Piping and Redirection in Unix


bash scripting and running a bash script

Something new, yet not unfamiliar, in yesterday’s Unix Systems Programming lecture about Piping and Redirection. This is another of the skills which we learnt in Web Systems, but I confess I didn’t really completely understand it back then, although I knew how to produce the result I needed for the assessed exercises all the same.

First, some terminology

In Unix, commands usually receive input via the keyboard and the output is produced on the screen. These commands are referred to as filters, and is the default behaviour, however this input and output can be redirected elsewhere.

When a command or program begins to execute, three I/O streams are already open:

  • “Standard” input (STDIN, 0) from keyboard
  • “Standard” output (STDOUT, 1) to screen
  • “Standard” error (STDERR, 2) to the screen (error messages)

Piping can redirect STDOUT to the STDIN of anther though, and usually uses the character |. It does not also redirect the STDERR. Each command is executed as a separate process, however, and done in parallel.

To redirect all of these I/O streams, you can use several commands:

  • (command) > file.txt will save output from command to specified file (file.txt, in this case), but won’t save errors. Explicitly written 1>.
  • (command) < file.txt redirects input of command to come from the specified file (file.txt here). Explicitly written 0<.
  • (command) >> file.txt appends output from command to existing or non-existent file (will create).
  • To redirect STDERR explicitly: 2>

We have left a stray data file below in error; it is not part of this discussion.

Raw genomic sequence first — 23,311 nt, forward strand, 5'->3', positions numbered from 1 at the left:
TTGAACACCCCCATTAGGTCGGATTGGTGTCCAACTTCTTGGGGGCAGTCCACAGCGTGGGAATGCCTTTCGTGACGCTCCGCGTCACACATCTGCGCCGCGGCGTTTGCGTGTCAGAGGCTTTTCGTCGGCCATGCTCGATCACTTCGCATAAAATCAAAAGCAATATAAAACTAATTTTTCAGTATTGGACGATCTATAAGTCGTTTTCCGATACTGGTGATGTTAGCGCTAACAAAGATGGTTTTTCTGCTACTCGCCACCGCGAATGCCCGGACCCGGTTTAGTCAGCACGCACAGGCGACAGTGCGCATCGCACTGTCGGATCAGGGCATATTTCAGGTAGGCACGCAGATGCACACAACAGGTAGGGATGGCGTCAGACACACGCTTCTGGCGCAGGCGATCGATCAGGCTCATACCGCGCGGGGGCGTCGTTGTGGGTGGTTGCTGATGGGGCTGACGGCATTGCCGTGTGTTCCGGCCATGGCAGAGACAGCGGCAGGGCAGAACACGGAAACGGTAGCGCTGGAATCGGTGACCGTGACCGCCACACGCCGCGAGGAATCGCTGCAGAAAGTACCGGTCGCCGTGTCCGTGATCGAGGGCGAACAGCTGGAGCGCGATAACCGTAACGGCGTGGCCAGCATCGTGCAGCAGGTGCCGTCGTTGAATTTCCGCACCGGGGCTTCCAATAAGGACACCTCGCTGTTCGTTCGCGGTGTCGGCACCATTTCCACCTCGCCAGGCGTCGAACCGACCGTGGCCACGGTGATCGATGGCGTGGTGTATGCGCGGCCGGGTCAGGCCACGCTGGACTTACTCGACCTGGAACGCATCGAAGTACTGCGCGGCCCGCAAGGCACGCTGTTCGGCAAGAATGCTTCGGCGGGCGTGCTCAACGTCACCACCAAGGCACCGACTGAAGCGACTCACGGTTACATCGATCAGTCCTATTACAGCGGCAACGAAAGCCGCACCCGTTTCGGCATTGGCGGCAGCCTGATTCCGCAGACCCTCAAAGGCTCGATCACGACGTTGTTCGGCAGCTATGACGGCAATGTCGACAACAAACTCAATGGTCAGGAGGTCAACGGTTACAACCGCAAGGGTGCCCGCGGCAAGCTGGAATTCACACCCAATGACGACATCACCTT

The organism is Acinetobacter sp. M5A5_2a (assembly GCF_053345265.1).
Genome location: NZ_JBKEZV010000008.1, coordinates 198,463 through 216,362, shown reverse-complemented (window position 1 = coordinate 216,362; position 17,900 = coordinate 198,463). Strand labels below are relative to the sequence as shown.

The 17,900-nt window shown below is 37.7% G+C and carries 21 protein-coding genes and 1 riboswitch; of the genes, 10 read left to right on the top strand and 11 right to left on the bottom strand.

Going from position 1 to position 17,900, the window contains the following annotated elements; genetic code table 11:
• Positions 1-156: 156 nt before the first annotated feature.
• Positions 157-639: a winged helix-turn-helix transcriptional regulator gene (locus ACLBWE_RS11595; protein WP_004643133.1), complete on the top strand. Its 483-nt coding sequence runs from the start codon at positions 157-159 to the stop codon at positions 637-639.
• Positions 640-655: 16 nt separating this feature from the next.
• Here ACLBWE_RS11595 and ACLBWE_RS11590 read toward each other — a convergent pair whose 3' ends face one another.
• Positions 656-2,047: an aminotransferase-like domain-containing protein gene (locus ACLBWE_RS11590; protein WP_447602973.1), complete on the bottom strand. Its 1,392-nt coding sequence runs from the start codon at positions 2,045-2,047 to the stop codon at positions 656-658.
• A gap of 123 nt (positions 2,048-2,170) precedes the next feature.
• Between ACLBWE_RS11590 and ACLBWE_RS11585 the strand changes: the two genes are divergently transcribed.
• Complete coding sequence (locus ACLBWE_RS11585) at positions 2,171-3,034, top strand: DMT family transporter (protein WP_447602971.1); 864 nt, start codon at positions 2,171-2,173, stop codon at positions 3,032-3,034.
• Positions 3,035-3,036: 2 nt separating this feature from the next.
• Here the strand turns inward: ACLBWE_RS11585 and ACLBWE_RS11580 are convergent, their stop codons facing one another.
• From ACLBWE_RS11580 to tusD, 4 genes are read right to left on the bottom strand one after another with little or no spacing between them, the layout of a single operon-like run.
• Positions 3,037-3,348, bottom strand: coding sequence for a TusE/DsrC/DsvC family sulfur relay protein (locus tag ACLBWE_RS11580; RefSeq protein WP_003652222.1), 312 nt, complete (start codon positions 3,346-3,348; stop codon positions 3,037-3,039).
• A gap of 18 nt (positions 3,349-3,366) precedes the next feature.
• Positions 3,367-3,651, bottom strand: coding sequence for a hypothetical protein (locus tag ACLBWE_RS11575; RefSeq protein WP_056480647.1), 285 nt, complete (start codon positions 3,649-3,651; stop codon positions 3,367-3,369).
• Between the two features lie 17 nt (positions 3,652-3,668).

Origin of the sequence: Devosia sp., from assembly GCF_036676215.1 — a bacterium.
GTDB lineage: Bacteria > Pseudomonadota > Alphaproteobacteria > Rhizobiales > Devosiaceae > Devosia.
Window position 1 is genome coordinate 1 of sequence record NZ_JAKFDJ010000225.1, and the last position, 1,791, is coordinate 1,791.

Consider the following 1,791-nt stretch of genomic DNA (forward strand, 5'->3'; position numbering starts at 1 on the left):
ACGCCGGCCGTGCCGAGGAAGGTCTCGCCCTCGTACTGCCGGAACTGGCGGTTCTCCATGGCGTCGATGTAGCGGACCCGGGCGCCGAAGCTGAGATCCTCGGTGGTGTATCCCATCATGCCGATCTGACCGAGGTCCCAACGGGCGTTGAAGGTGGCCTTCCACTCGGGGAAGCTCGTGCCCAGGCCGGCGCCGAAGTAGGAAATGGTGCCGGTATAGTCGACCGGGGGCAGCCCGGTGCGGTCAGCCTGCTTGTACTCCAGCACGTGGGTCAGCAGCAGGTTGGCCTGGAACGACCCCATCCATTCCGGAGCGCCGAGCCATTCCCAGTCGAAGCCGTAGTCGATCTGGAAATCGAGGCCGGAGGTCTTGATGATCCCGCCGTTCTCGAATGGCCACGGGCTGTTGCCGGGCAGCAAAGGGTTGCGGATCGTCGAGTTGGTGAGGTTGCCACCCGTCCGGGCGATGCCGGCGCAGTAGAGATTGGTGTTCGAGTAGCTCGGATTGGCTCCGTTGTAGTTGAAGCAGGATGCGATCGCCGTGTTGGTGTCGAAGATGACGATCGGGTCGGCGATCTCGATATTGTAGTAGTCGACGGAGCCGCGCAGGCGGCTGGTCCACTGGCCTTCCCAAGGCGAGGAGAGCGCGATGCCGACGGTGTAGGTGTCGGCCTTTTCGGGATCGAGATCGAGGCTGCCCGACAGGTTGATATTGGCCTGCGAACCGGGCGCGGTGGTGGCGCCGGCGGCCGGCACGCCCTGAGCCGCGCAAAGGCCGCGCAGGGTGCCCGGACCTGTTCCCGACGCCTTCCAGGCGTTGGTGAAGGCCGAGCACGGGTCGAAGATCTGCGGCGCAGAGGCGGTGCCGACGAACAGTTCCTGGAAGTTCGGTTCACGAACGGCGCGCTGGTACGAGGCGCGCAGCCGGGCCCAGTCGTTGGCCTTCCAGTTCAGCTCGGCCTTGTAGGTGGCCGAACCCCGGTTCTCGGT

• To redirect STDOUT and STDERR explicirly: 2>&1, though the numbers can be reversed. The & is important otherwise bash will think it is a file name.

Using these produces different results, so can be useful in manipulating data… though I would suggest you try anything step by step, and always have redundancies, since it can be easy to screw up (for me, anyway).

Some examples

Just some examples of classwork that may be interesting to remember. In the first example we want to see who else is logged in on UTS’ rerun server, but print in out in a more readable manner, ie. User x is logged in from (address) at (date and time). The solution as follows:

-bash-4.0$ who | awk '{ print "User "$1" is logged from "$6" at "$3 $4 $5
> }'

Where $1 - $6 are different columns, awk intelligently sorts the columns without having to tell it a delimiter.

To list the files in one’s home directory, but only show the inode number (or the pointer), plus sort this list of numbers in ascending order, we can do the following:

-bash-4.0$ ls -i ~ | awk {'print $1'} | sort -n
83204
106559
107270
108172
108186
108187
108188
108426
108533
108538
108539
108541
108542
108543
658830

And finally, just an example of a simple calculator, based on a specified output. It took me a while to realise the calculation needed to be within $(( calculation )), rookie mistake.. Certainly this could be written better with elif, I have seen, but this was just the first attempt.

-bash-4.0$ cat calc.sh 
#!/usr/bin/env bash

# Accept two numbers as arguments
# Arithmetic calculation will be executed on these
# Allows user to select arithmetic sign and calculate result

echo PLEASE SELECT ARITHMETIC SIGN:
echo '1) +'
echo '2) -'
echo '3) *'
echo '4) /'
read sign
echo "YOUR SELECTION: "$sign
if [ $sign -eq 1 ]
then
   calcresult=$(($1 + $2)) 
else if [ $sign -eq 2 ]
     then
        calcresult=$(($1 - $2))
     else if [ $sign -eq 3 ]
          then
             calcresult=$(($1 * $2))
          else if [ $sign -eq 4 ]
               then
                  calcresult=$(($1 / $2))
               fi
          fi
     fi
fi
echo "Let's see....? The answer is: "$calcresult

Anything else you think I should know for the big, bad Unix quiz next week? :)

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